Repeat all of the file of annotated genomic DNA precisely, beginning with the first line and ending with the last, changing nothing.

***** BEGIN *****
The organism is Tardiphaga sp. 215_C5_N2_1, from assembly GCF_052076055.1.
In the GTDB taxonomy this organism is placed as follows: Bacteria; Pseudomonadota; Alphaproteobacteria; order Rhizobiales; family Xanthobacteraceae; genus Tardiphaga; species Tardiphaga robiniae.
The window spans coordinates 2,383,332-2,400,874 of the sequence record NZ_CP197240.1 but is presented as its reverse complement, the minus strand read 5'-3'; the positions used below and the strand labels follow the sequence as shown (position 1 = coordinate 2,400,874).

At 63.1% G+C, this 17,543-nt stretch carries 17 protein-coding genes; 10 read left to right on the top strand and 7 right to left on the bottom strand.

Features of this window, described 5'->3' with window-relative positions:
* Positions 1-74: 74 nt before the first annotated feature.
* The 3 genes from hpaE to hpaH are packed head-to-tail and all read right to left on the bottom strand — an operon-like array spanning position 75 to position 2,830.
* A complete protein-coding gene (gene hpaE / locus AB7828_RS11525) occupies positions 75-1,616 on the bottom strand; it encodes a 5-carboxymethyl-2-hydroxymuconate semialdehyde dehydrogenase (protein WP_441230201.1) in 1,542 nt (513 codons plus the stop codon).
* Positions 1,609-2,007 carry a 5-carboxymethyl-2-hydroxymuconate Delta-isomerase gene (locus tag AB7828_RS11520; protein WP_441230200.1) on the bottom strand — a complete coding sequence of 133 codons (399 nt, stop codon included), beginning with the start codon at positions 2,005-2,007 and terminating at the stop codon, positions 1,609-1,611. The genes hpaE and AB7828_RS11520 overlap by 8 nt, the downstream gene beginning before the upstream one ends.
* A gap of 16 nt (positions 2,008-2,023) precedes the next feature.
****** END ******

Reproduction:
The organism is Tardiphaga sp. 215_C5_N2_1, from assembly GCF_052076055.1.
In the GTDB taxonomy this organism is placed as follows: Bacteria; Pseudomonadota; Alphaproteobacteria; order Rhizobiales; family Xanthobacteraceae; genus Tardiphaga; species Tardiphaga robiniae.
The window spans coordinates 2,383,332-2,400,874 of the sequence record NZ_CP197240.1 but is presented as its reverse complement, the minus strand read 5'-3'; the positions used below and the strand labels follow the sequence as shown (position 1 = coordinate 2,400,874).

At 63.1% G+C, this 17,543-nt stretch carries 17 protein-coding genes; 10 read left to right on the top strand and 7 right to left on the bottom strand.

Features of this window, described 5'->3' with window-relative positions:
* Positions 1-74: 74 nt before the first annotated feature.
* The 3 genes from hpaE to hpaH are packed head-to-tail and all read right to left on the bottom strand — an operon-like array spanning position 75 to position 2,830.
* A complete protein-coding gene (gene hpaE / locus AB7828_RS11525) occupies positions 75-1,616 on the bottom strand; it encodes a 5-carboxymethyl-2-hydroxymuconate semialdehyde dehydrogenase (protein WP_441230201.1) in 1,542 nt (513 codons plus the stop codon).
* Positions 1,609-2,007 carry a 5-carboxymethyl-2-hydroxymuconate Delta-isomerase gene (locus tag AB7828_RS11520; protein WP_441230200.1) on the bottom strand — a complete coding sequence of 133 codons (399 nt, stop codon included), beginning with the start codon at positions 2,005-2,007 and terminating at the stop codon, positions 1,609-1,611. The genes hpaE and AB7828_RS11520 overlap by 8 nt, the downstream gene beginning before the upstream one ends.
* A gap of 16 nt (positions 2,008-2,023) precedes the next feature.